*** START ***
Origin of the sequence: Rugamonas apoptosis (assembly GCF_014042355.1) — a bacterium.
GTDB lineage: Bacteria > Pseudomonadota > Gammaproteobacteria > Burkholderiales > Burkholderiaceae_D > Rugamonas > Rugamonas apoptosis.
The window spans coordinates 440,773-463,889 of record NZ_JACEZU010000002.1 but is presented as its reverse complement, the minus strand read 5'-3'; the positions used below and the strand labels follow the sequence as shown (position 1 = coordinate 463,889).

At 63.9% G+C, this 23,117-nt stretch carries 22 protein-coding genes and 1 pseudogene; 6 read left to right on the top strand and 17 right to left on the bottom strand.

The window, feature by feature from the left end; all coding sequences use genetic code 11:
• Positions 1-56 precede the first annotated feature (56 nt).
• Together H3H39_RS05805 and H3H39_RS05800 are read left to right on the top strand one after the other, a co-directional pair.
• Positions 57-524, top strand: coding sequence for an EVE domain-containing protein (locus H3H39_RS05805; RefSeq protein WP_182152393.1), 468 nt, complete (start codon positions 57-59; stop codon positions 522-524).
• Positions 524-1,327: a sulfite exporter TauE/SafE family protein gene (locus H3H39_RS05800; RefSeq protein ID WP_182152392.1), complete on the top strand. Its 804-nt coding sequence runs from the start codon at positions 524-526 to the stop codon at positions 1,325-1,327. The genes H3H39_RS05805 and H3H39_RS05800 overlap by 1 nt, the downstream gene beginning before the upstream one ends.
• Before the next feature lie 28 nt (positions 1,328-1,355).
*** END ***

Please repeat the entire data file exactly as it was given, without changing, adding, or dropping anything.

Origin of the sequence: Rugamonas apoptosis (assembly GCF_014042355.1) — a bacterium.
GTDB lineage: Bacteria > Pseudomonadota > Gammaproteobacteria > Burkholderiales > Burkholderiaceae_D > Rugamonas > Rugamonas apoptosis.
The window spans coordinates 440,773-463,889 of record NZ_JACEZU010000002.1 but is presented as its reverse complement, the minus strand read 5'-3'; the positions used below and the strand labels follow the sequence as shown (position 1 = coordinate 463,889).

At 63.9% G+C, this 23,117-nt stretch carries 22 protein-coding genes and 1 pseudogene; 6 read left to right on the top strand and 17 right to left on the bottom strand.

The window, feature by feature from the left end; all coding sequences use genetic code 11:
• Positions 1-56 precede the first annotated feature (56 nt).
• Together H3H39_RS05805 and H3H39_RS05800 are read left to right on the top strand one after the other, a co-directional pair.
• Positions 57-524, top strand: coding sequence for an EVE domain-containing protein (locus H3H39_RS05805; RefSeq protein WP_182152393.1), 468 nt, complete (start codon positions 57-59; stop codon positions 522-524).
• Positions 524-1,327: a sulfite exporter TauE/SafE family protein gene (locus H3H39_RS05800; RefSeq protein ID WP_182152392.1), complete on the top strand. Its 804-nt coding sequence runs from the start codon at positions 524-526 to the stop codon at positions 1,325-1,327. The genes H3H39_RS05805 and H3H39_RS05800 overlap by 1 nt, the downstream gene beginning before the upstream one ends.
• Before the next feature lie 28 nt (positions 1,328-1,355).